Viral and bacterial infections of the central nervous system (CNS) are not a common problem in the neonatal intensive care unit, but they are an important cause of mortality and morbidity. In a recent study of babies with bacterial infection of the CNS the mortality was reported to be as high as 43% (1). The mortality was higher for preterm compared to term infants (50% compared to 30%) [1,2]. Thorough evaluation of affected babies is essential in order to establish the correct diagnosis, institute prompt and effective treatment, and evaluate the prognosis.
Infections of the CNS include bacterial, fungal meningitis and viral meningitis, together with meningoencephalitis and cerebral abscess. Perinatal CNS infection can occur antenatally or postnatally, and is often part of the TORCH (Toxoplasmosis, Other agents, Rubella, Cytomegalovirus, Herpes simplex) spectrum. Infections during the first trimesters can also lead to disruption of normal brain development .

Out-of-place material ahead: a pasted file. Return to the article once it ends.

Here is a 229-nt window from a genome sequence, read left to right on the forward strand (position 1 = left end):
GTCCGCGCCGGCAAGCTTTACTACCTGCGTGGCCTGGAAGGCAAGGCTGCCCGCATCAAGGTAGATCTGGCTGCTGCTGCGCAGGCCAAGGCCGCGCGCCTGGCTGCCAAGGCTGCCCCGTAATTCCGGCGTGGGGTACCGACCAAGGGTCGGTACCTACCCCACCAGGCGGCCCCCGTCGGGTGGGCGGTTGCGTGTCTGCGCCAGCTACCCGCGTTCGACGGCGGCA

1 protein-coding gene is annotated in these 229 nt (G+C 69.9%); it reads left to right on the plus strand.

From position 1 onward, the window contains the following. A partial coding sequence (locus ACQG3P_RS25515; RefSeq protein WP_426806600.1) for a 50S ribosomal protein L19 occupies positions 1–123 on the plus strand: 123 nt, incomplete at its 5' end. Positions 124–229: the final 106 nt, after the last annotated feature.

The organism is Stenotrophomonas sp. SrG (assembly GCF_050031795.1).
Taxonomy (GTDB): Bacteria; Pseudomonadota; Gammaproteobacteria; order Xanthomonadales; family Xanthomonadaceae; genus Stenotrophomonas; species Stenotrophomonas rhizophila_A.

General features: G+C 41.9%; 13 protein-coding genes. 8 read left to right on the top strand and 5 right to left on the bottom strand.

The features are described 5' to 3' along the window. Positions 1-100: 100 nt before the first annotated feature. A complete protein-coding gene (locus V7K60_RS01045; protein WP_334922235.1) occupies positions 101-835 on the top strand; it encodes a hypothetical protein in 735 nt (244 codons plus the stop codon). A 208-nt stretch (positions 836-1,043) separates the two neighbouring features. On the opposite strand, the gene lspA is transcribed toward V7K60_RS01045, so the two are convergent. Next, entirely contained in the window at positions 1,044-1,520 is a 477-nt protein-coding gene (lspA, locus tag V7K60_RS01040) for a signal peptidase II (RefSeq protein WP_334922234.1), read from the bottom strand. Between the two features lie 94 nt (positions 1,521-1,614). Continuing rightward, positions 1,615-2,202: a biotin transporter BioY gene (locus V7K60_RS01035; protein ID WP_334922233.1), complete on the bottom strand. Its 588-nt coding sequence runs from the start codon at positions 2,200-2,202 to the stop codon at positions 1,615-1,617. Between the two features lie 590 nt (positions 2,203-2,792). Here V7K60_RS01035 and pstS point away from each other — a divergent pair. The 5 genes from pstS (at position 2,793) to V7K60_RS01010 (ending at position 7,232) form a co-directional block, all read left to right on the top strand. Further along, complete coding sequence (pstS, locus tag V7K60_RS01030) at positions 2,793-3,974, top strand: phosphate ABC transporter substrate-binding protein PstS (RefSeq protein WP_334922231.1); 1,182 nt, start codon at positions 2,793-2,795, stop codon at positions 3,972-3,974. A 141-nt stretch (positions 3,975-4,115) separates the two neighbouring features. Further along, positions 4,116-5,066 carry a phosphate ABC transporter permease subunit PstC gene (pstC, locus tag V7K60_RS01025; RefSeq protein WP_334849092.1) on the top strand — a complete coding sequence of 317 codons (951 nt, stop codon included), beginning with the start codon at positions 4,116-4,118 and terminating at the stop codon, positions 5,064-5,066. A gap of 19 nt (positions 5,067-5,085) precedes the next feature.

In this chapter we describe the approach to the infant with infections of the CNS, including specific advice on the interpretation of CNS investigations.
Clinical presentation of neonatal sepsis involving the central nervous system
Family history, past obstetric history
As ever, we cannot overstress the importance of starting with a good history. Several viral infections can occur when there is reactivation of a dormant maternal viral infection, and management of the mother whose previous child was affected by group B streptococcal infection is well described elsewhere.